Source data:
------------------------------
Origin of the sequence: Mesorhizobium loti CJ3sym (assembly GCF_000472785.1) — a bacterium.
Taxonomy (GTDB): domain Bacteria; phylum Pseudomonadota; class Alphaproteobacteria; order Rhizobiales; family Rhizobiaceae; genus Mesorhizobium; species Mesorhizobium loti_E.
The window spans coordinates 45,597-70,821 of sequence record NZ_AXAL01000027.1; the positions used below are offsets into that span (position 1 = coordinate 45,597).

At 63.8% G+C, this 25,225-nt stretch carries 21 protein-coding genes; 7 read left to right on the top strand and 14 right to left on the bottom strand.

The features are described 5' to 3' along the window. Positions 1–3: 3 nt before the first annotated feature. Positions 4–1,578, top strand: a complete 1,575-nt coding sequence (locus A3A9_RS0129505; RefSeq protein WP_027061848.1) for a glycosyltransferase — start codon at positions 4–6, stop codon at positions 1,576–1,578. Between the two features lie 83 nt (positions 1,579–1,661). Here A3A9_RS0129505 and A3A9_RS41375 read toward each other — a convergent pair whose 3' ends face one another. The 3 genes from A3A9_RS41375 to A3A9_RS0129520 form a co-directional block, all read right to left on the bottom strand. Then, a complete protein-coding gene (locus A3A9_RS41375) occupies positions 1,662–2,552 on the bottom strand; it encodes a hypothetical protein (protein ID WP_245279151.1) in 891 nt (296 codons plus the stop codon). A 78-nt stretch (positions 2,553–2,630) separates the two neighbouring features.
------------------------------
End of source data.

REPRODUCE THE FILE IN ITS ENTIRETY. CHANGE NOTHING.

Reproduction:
Origin of the sequence: Mesorhizobium loti CJ3sym (assembly GCF_000472785.1) — a bacterium.
Taxonomy (GTDB): domain Bacteria; phylum Pseudomonadota; class Alphaproteobacteria; order Rhizobiales; family Rhizobiaceae; genus Mesorhizobium; species Mesorhizobium loti_E.
The window spans coordinates 45,597-70,821 of sequence record NZ_AXAL01000027.1; the positions used below are offsets into that span (position 1 = coordinate 45,597).

At 63.8% G+C, this 25,225-nt stretch carries 21 protein-coding genes; 7 read left to right on the top strand and 14 right to left on the bottom strand.

The features are described 5' to 3' along the window. Positions 1–3: 3 nt before the first annotated feature. Positions 4–1,578, top strand: a complete 1,575-nt coding sequence (locus A3A9_RS0129505; RefSeq protein WP_027061848.1) for a glycosyltransferase — start codon at positions 4–6, stop codon at positions 1,576–1,578. Between the two features lie 83 nt (positions 1,579–1,661). Here A3A9_RS0129505 and A3A9_RS41375 read toward each other — a convergent pair whose 3' ends face one another. The 3 genes from A3A9_RS41375 to A3A9_RS0129520 form a co-directional block, all read right to left on the bottom strand. Then, a complete protein-coding gene (locus A3A9_RS41375) occupies positions 1,662–2,552 on the bottom strand; it encodes a hypothetical protein (protein ID WP_245279151.1) in 891 nt (296 codons plus the stop codon). A 78-nt stretch (positions 2,553–2,630) separates the two neighbouring features.